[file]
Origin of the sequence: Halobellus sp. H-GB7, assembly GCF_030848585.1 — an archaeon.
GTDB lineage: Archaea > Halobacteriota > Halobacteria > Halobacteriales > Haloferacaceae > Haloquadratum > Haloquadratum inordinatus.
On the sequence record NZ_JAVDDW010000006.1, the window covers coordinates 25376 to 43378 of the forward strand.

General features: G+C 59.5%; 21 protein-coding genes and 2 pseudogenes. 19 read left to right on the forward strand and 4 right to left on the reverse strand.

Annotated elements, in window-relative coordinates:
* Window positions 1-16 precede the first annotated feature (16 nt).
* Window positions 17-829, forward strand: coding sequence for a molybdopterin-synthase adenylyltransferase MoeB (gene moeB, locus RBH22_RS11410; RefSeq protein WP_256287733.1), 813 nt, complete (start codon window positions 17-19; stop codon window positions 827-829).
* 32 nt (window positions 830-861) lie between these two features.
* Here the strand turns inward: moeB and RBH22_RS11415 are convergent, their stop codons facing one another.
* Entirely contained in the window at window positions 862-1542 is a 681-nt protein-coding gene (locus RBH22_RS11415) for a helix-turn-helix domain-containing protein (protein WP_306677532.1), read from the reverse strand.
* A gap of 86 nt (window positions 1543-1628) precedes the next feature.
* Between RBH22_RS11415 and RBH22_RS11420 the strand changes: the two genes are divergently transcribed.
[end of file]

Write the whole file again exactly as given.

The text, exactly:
Origin of the sequence: Halobellus sp. H-GB7, assembly GCF_030848585.1 — an archaeon.
GTDB lineage: Archaea > Halobacteriota > Halobacteria > Halobacteriales > Haloferacaceae > Haloquadratum > Haloquadratum inordinatus.
On the sequence record NZ_JAVDDW010000006.1, the window covers coordinates 25376 to 43378 of the forward strand.

General features: G+C 59.5%; 21 protein-coding genes and 2 pseudogenes. 19 read left to right on the forward strand and 4 right to left on the reverse strand.

Annotated elements, in window-relative coordinates:
* Window positions 1-16 precede the first annotated feature (16 nt).
* Window positions 17-829, forward strand: coding sequence for a molybdopterin-synthase adenylyltransferase MoeB (gene moeB, locus RBH22_RS11410; RefSeq protein WP_256287733.1), 813 nt, complete (start codon window positions 17-19; stop codon window positions 827-829).
* 32 nt (window positions 830-861) lie between these two features.
* Here the strand turns inward: moeB and RBH22_RS11415 are convergent, their stop codons facing one another.
* Entirely contained in the window at window positions 862-1542 is a 681-nt protein-coding gene (locus RBH22_RS11415) for a helix-turn-helix domain-containing protein (protein WP_306677532.1), read from the reverse strand.
* A gap of 86 nt (window positions 1543-1628) precedes the next feature.
* Between RBH22_RS11415 and RBH22_RS11420 the strand changes: the two genes are divergently transcribed.